14 February, 2014


On Thursday 14 November 2013 the reference group for the standards and guidelines for animals in rodeos met to discuss a draft circulated earlier by the writing group. A number of controversial aspects of the draft were discussed and one that elicited quite divergent views was calf roping. The welfare representatives expressed the opinion that calf roping was very stressful to calves and asked for the event to be banned. The industry representatives on the other hand did not believe it is stressful, particularly to calves that have been conditioned to the procedures. There was also discussion about the most appropriate weight for calves in the event. The industry representatives argued that smaller calves (100-115kg) were less likely to be injured whereas animal welfare representatives thought slightly heavier animals (200kg) were more robust and therefore less likely to experience pain and stress.

A search of the literature found a few articles expressing welfare objections to the event (Larson, 2002a; 2002b; Rollin, 2005; Webster, 2000; Taylor, 2002) but the evidence cited was basically anthropomorphic in nature. For example, Webster (2000 p.158) writes that calves are “isolated, forcibly thrown down and trussed up” and goes on to say this is clearly an “aversive experience.” Some authors quote injury rates as evidence of the negative experience calves suffer participating in these events (Larson, 1998; Rollin, 2004) but the figures are challenged by others (Furman, 2002; Cobb, 2002). Rollin (2005) also raises ethical concerns with entertainment that involves calves suffering stress and pain.

Only one study (Ferguson et al., 2013) was located that attempted to measure the stress experienced by calves during roping events. In this study cortisol concentrations were measured pre- and post-event in 4-6 month old calves (104-136kg) which had been preconditioned to roping for 6 weeks. No significant difference in cortisol levels were found in any of the treatment groups including the control groups, and weight gain was the same across groups. The conclusion was that roping does not increase cortisol levels in acclimated calves but the study could not comment on how stressful the acclimation period was.

The effect of transporting, scoring and roping on cortisol concentrations in acclimated roping calves
C.E. Ferguson*, A.L. Greathouse, B. Pousson, K. Comeaux and J. Browning
Department of Agricultural Sciences, McNeese State University, Lake Charles, LA, USA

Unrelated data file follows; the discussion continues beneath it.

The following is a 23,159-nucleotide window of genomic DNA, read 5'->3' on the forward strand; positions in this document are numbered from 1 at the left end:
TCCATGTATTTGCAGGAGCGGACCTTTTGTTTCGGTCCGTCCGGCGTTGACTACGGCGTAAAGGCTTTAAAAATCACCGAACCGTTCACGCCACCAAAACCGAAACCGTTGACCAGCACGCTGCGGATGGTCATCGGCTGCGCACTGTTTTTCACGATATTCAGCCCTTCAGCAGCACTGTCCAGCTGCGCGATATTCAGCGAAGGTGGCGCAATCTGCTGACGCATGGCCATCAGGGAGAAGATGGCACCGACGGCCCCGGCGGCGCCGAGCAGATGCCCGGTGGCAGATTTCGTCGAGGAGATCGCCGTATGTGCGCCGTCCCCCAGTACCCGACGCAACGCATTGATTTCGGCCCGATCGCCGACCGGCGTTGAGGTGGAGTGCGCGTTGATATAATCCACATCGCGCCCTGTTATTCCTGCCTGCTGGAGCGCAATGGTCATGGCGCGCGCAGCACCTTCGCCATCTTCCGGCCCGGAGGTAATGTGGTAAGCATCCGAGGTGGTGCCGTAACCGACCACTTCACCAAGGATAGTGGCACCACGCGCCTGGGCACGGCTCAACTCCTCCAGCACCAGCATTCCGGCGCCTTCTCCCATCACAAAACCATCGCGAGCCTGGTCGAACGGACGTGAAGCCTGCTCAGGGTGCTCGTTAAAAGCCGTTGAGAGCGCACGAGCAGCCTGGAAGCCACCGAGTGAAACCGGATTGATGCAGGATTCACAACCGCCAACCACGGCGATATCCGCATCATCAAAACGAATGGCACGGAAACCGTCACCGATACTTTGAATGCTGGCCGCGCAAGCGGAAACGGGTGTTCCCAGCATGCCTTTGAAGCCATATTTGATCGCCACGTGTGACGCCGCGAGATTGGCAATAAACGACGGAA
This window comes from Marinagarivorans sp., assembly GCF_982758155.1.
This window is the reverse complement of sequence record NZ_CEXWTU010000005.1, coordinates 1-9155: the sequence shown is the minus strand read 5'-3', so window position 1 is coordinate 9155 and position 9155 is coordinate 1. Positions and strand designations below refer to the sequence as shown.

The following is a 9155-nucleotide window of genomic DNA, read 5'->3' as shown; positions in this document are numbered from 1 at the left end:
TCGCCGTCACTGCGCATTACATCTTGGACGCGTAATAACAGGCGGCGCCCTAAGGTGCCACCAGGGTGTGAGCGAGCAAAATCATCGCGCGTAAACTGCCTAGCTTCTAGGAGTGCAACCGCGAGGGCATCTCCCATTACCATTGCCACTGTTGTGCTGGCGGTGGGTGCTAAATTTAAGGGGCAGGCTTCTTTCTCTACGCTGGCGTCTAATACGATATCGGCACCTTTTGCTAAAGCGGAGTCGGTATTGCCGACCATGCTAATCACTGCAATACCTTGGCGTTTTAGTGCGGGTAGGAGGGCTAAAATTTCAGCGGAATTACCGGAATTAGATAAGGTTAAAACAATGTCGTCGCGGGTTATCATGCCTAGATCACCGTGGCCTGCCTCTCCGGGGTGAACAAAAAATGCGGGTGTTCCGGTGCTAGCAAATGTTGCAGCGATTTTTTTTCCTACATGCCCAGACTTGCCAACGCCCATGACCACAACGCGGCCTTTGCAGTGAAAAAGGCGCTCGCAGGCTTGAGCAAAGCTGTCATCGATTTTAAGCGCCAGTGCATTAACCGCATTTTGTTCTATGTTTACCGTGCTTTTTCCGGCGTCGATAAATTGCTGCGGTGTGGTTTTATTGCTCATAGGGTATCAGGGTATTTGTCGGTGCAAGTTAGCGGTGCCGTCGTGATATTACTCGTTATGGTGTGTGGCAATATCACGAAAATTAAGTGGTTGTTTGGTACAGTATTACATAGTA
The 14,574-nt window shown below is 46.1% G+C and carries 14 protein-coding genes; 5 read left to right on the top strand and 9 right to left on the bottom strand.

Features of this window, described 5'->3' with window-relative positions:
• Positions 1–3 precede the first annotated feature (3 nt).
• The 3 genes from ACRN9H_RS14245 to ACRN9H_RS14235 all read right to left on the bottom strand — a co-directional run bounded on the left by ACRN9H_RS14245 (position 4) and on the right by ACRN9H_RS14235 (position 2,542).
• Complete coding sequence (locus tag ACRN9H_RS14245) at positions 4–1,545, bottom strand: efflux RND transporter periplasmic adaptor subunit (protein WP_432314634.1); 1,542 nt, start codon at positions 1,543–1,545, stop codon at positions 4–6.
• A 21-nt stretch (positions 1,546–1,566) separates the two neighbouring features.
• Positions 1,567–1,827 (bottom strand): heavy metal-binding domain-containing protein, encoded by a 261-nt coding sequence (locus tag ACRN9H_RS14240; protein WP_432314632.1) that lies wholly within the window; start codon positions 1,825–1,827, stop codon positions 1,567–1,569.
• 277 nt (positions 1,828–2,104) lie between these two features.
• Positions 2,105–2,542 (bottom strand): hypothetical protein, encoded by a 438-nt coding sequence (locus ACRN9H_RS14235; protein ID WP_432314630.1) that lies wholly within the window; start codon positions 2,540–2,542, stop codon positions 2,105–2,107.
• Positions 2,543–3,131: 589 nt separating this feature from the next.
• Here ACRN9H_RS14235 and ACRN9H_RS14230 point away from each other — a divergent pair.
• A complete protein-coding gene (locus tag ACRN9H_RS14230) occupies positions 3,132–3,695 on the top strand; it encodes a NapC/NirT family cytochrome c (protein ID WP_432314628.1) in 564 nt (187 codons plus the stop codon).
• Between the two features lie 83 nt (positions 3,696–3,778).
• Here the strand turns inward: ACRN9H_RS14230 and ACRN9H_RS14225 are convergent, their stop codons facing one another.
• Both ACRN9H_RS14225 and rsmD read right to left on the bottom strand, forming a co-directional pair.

(Received 8 November 2011; final version received 15 May 2012)
This study evaluated the effect of transportation, scoring and roping activities on cortisol concentration in acclimated calves. A total of 16 cross-bred Longhorn calves between 4 and 6 months old and ranging in weight between 104 and 136 kg were used. These calves were preconditioned to roping for 6 weeks prior to study and were randomly allotted to treatments based on a Latin Square experimental design with treatments as follows; remaining at farm (farm), transport to arena (transport), twice passing through roping chute but not being roped (score) and twice being roped and tied (rope). Blood samples were collected via jugular vena puncture, received respective treatment and then second blood samples were collected. This experiment was replicated twice (n 8 calves, per year), and calves were roped twice per day for 3 days per week during the study. The data was analysed by replicate and by pooled data. The mean9SE pre-event and change in serum cortisol concentrations (mg/dL) were: farm (n 16), 4.590.9, 0.990.6; transport (n 16), 5.190.6, 0.990.8; score (n 16), 5.090.5, 1.690.4; rope (n 15) 4.990.6, 0.590.6. The cortisol concentration was elevated for pre-event samples during week 2 compared with week 4 and this suggests possibly a change in routine may have affected cortisol. However, treatment did not affect (PB0.05) change in cortisol concentration among calves; farm (0.990.6), transport (0.590.6), score (1.790.4), farm (0.990.8). Also, calves weight gain was not different (P0.05) between groups and averaged 0.32 kg/day, for year 2. These data indicate roping does not increase cortisol concentrations in acclimated calves.

To read the full study click on the link below:

The effect of transporting, scoring and roping on cortisol concentrations in acclimated roping calves


[ BACK ]